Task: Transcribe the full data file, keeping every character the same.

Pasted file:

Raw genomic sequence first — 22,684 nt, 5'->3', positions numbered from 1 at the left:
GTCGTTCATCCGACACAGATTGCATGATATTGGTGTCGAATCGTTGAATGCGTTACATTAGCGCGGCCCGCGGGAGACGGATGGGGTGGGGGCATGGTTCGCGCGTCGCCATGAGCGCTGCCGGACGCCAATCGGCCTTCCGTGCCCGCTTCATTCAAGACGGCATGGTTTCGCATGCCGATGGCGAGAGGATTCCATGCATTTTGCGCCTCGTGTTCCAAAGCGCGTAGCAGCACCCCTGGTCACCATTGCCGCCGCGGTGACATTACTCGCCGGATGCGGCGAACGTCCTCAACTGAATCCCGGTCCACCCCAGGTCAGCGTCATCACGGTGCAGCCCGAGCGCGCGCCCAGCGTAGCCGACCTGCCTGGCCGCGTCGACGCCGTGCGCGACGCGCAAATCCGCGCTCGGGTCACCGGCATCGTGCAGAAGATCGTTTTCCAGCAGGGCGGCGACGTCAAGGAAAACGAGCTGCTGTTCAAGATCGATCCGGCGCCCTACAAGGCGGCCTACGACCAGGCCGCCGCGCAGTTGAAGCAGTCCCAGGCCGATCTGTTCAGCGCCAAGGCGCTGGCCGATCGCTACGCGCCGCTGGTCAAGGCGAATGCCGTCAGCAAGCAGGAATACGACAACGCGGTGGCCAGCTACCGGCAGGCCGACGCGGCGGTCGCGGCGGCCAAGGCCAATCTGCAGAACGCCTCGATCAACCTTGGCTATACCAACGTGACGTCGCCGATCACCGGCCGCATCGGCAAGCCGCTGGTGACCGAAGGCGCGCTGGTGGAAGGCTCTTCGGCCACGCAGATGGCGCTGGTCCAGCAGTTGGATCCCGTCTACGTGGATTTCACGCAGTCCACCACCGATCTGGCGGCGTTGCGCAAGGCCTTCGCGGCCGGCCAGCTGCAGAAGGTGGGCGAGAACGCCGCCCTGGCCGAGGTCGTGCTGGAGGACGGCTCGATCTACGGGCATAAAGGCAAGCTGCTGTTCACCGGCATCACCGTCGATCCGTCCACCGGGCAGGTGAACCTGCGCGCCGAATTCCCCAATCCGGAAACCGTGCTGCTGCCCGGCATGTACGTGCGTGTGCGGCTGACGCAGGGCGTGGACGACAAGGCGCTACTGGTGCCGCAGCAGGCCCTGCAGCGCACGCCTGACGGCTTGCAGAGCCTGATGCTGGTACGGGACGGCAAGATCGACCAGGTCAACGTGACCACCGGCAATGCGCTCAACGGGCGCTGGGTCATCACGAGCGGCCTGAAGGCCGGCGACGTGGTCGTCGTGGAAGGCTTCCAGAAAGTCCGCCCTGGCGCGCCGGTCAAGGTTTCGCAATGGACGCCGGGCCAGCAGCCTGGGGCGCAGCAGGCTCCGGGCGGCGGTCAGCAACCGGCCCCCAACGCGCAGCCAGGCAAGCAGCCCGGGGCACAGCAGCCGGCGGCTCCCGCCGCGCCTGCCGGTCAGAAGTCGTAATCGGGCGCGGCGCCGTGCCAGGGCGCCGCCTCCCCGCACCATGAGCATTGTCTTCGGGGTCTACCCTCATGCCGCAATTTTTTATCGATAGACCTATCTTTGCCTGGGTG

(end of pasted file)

Raw genomic sequence first — 22,684 nt, 5'->3', positions numbered from 1 at the left:
GTCGTTCATCCGACACAGATTGCATGATATTGGTGTCGAATCGTTGAATGCGTTACATTAGCGCGGCCCGCGGGAGACGGATGGGGTGGGGGCATGGTTCGCGCGTCGCCATGAGCGCTGCCGGACGCCAATCGGCCTTCCGTGCCCGCTTCATTCAAGACGGCATGGTTTCGCATGCCGATGGCGAGAGGATTCCATGCATTTTGCGCCTCGTGTTCCAAAGCGCGTAGCAGCACCCCTGGTCACCATTGCCGCCGCGGTGACATTACTCGCCGGATGCGGCGAACGTCCTCAACTGAATCCCGGTCCACCCCAGGTCAGCGTCATCACGGTGCAGCCCGAGCGCGCGCCCAGCGTAGCCGACCTGCCTGGCCGCGTCGACGCCGTGCGCGACGCGCAAATCCGCGCTCGGGTCACCGGCATCGTGCAGAAGATCGTTTTCCAGCAGGGCGGCGACGTCAAGGAAAACGAGCTGCTGTTCAAGATCGATCCGGCGCCCTACAAGGCGGCCTACGACCAGGCCGCCGCGCAGTTGAAGCAGTCCCAGGCCGATCTGTTCAGCGCCAAGGCGCTGGCCGATCGCTACGCGCCGCTGGTCAAGGCGAATGCCGTCAGCAAGCAGGAATACGACAACGCGGTGGCCAGCTACCGGCAGGCCGACGCGGCGGTCGCGGCGGCCAAGGCCAATCTGCAGAACGCCTCGATCAACCTTGGCTATACCAACGTGACGTCGCCGATCACCGGCCGCATCGGCAAGCCGCTGGTGACCGAAGGCGCGCTGGTGGAAGGCTCTTCGGCCACGCAGATGGCGCTGGTCCAGCAGTTGGATCCCGTCTACGTGGATTTCACGCAGTCCACCACCGATCTGGCGGCGTTGCGCAAGGCCTTCGCGGCCGGCCAGCTGCAGAAGGTGGGCGAGAACGCCGCCCTGGCCGAGGTCGTGCTGGAGGACGGCTCGATCTACGGGCATAAAGGCAAGCTGCTGTTCACCGGCATCACCGTCGATCCGTCCACCGGGCAGGTGAACCTGCGCGCCGAATTCCCCAATCCGGAAACCGTGCTGCTGCCCGGCATGTACGTGCGTGTGCGGCTGACGCAGGGCGTGGACGACAAGGCGCTACTGGTGCCGCAGCAGGCCCTGCAGCGCACGCCTGACGGCTTGCAGAGCCTGATGCTGGTACGGGACGGCAAGATCGACCAGGTCAACGTGACCACCGGCAATGCGCTCAACGGGCGCTGGGTCATCACGAGCGGCCTGAAGGCCGGCGACGTGGTCGTCGTGGAAGGCTTCCAGAAAGTCCGCCCTGGCGCGCCGGTCAAGGTTTCGCAATGGACGCCGGGCCAGCAGCCTGGGGCGCAGCAGGCTCCGGGCGGCGGTCAGCAACCGGCCCCCAACGCGCAGCCAGGCAAGCAGCCCGGGGCACAGCAGCCGGCGGCTCCCGCCGCGCCTGCCGGTCAGAAGTCGTAATCGGGCGCGGCGCCGTGCCAGGGCGCCGCCTCCCCGCACCATGAGCATTGTCTTCGGGGTCTACCCTCATGCCGCAATTTTTTATCGATAGACCTATCTTTGCCTGGGTG